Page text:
For the second year in a row, federal officials are seeking permission to grow more weed. Yes, you read that correctly. On Wednesday, the administrator of the US Drug Enforcement Administration, Michele Leonhart, posted a proposal in the US Federal Register that seeks to allow the agency to increase its marijuana production quota for the year 2015 three-fold. Interested parties have 30-days to file public comments before federal officials can act on the DEA’s request.
Specifically, the DEA wants to permit the only federally licensed pot farm, which is located at the University of Mississippi — and was recently retained as Uncle Sam’s marijuana grow op — to grow a whole lot more weed before year’s end.
For decades, U-Miss has cultivated set quantities of cannabis for use in federally approved clinical trials (regulators at the DEA, the FDA, Public Health Service and the National Institute on Drug Abuse must approve any clinical protocol seeking to study the plant’s effects in human subjects). But for most of this time there has been little demand for federally grown herb, largely because government officials had strongly discouraged any research into the discovery of the plant’s potential benefits.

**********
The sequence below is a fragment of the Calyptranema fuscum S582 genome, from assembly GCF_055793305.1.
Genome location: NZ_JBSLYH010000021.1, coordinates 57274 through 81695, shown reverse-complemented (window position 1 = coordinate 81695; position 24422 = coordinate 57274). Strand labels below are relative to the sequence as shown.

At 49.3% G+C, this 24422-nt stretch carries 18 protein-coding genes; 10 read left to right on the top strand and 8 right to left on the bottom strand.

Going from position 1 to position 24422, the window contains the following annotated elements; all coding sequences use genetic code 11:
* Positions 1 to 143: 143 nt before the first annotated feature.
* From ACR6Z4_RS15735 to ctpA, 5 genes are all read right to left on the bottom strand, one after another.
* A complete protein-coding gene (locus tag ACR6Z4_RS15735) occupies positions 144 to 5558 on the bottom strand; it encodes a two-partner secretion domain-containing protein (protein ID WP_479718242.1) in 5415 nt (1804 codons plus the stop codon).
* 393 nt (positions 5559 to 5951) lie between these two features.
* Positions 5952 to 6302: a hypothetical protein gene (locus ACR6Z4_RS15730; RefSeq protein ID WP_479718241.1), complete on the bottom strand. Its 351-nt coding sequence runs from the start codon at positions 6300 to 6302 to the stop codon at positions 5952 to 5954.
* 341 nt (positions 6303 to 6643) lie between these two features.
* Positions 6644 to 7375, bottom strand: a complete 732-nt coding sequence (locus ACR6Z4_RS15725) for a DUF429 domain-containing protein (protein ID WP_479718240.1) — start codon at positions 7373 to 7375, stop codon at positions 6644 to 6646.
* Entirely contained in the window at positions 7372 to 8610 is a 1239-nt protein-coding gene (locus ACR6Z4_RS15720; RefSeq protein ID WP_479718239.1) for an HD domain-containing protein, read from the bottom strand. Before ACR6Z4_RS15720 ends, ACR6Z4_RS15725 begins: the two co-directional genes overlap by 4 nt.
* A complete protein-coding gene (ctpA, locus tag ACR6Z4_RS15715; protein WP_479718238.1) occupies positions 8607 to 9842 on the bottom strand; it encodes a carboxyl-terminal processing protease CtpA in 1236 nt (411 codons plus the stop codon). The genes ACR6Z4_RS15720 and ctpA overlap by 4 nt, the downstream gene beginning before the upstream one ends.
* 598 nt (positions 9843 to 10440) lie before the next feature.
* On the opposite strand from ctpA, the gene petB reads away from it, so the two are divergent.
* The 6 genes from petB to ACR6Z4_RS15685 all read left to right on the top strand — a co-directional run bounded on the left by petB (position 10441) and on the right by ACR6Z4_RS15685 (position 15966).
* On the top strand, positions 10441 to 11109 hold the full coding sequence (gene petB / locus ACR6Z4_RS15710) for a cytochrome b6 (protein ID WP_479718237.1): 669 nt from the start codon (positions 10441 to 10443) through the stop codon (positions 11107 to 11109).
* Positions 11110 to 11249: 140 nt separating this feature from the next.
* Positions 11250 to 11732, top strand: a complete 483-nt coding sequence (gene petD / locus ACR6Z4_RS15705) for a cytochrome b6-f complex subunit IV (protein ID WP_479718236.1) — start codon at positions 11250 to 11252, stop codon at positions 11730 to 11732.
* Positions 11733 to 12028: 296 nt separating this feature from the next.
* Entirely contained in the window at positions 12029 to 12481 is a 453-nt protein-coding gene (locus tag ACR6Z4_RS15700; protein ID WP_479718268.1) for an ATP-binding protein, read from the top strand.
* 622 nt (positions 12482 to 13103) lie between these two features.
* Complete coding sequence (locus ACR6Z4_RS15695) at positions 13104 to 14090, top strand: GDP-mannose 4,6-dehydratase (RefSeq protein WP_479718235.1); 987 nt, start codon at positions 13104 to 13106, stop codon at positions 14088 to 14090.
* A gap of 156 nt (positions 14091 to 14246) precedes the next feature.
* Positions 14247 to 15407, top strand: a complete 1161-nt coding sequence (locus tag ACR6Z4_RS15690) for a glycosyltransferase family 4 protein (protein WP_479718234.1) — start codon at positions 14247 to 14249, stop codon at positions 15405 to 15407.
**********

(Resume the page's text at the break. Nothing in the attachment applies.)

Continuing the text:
However, according to the DEA’s latest public notice, the Feds are having a sudden change of heart. The agency says that the increased production is necessary because “research and product development involving cannabidiol is increasing beyond that previously anticipated for 2015.” In 2014, eleven states enacted laws pertaining to the use or study of CBD and several more are poised to enact similar measures this year.
The agency further acknowledges having received increased requests from NIDA “to provide for ongoing and anticipated research efforts involving marijuana.” These would include a series of Colorado state funded studies assessing the use of cannabis in patients with post-traumatic stress, inflammatory bowel disorders, cancer and chronic pain.
In 2014, the DEA similarly requested permission to increase its marijuana production quota. The Feds current menu of available pot strains and prices is now online here.